You may have noticed that if you want to speak to someone in a noisy, crowded room, the best thing to do is lean close and whisper. Yelling in an attempt to be louder than the room’s noise generally only hurts your throat and adds to the chaos. Similarly, that still, small voice within each of us does not try to compete with the mental chatter on the surface of our minds, nor does it attempt to overpower the volume of the raucous world outside. If we want to hear it, no matter what is going on around us or even inside us, we can always tune in to that soft voice underneath the surrounding noise.
It is generally true that the more insistent voices in our heads delivering messages that make us feel panicky or afraid are of questionable authority. They may be voices we internalized from childhood or from the culture, and as such they possess only half-truths. Their urgency stems from their disconnectedness from the center of our being, and their urgency is what catches our attention. The other voice that whispers reassurances that everything is fundamentally okay simply delivers its message with quiet confidence. Once we hear it, we know it speaks the truth. Generally, once we have heard what it has to say, a powerful sense of calm settles over our entire being, and the other voices and sounds, once so dominant, fade into the background, suddenly seeming small and far away.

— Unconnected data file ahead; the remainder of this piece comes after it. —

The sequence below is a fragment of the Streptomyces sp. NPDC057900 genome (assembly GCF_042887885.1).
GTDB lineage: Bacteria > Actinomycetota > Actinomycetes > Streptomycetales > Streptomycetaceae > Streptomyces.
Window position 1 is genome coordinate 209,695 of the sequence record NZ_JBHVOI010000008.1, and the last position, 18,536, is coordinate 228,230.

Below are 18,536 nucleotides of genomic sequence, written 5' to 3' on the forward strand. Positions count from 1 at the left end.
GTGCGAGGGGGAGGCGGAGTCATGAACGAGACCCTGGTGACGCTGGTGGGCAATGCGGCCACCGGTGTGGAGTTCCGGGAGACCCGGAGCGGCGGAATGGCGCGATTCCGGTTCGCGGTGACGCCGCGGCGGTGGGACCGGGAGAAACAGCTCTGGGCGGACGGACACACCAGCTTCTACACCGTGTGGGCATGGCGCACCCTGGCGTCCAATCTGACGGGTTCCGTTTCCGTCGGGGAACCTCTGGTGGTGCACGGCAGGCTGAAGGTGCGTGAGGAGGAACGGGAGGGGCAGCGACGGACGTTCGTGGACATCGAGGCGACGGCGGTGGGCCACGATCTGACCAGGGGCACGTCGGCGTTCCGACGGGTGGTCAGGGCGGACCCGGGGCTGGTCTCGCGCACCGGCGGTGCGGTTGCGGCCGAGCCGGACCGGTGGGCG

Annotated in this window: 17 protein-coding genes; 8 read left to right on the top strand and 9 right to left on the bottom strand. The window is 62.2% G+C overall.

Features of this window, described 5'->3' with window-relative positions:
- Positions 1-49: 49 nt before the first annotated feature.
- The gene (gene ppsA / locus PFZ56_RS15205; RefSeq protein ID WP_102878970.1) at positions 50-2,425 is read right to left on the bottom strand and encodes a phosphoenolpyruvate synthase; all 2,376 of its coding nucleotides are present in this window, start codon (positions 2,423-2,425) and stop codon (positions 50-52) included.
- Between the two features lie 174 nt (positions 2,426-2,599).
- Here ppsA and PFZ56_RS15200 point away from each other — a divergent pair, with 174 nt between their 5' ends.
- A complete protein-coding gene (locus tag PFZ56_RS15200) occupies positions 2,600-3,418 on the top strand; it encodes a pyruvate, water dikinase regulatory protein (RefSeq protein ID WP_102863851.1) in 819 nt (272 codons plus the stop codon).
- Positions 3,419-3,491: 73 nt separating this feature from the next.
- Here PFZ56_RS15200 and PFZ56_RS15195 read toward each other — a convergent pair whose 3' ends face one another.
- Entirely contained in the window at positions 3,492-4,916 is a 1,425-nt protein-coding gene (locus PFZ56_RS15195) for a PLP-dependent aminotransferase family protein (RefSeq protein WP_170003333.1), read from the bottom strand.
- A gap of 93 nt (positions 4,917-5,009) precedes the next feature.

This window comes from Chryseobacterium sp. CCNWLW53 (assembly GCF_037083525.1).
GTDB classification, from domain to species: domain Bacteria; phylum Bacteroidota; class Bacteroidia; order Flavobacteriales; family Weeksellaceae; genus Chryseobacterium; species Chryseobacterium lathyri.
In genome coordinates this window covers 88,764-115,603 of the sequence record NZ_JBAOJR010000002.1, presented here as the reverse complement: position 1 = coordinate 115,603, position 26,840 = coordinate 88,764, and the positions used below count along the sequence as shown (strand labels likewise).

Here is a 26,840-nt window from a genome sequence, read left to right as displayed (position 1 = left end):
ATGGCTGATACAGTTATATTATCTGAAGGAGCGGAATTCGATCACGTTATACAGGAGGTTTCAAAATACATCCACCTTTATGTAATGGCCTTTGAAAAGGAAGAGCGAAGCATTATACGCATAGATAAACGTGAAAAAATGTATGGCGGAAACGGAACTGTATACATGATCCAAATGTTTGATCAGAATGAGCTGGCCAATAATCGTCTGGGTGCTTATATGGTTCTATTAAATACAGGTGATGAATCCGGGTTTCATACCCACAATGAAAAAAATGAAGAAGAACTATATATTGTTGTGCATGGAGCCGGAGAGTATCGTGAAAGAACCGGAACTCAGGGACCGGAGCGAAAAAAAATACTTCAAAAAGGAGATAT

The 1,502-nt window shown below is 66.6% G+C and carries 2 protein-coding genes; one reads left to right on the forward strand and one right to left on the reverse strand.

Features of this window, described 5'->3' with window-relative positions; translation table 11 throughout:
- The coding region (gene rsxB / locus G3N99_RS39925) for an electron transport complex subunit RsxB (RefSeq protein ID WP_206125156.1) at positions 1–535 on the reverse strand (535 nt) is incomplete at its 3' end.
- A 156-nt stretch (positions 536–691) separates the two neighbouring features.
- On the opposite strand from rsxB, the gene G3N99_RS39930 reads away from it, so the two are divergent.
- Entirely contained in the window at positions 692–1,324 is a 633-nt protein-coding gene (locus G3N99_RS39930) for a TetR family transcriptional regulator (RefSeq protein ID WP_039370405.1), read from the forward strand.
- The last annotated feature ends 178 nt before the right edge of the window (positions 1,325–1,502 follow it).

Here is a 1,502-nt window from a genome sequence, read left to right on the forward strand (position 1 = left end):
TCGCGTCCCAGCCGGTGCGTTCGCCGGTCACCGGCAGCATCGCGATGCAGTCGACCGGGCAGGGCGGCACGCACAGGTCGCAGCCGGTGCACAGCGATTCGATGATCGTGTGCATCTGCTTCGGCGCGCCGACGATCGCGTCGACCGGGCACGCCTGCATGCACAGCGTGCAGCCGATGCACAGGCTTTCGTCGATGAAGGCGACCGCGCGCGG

We may find that our own communications in the world begin to be influenced by the quiet certainty of this voice. We may be less inclined to indulge in idle chatter as we become more interested in maintaining our connection to the whisper of truth that broadcasts its message like the sound of the wind shaking the leaves of a tree. As we align ourselves more with this quiet confidence, we become an extension of the whisper, penetrating the noise of the world and creating more peace, trust, and confidence.
Written by Madisyn Taylor and published on firstname.lastname@example.org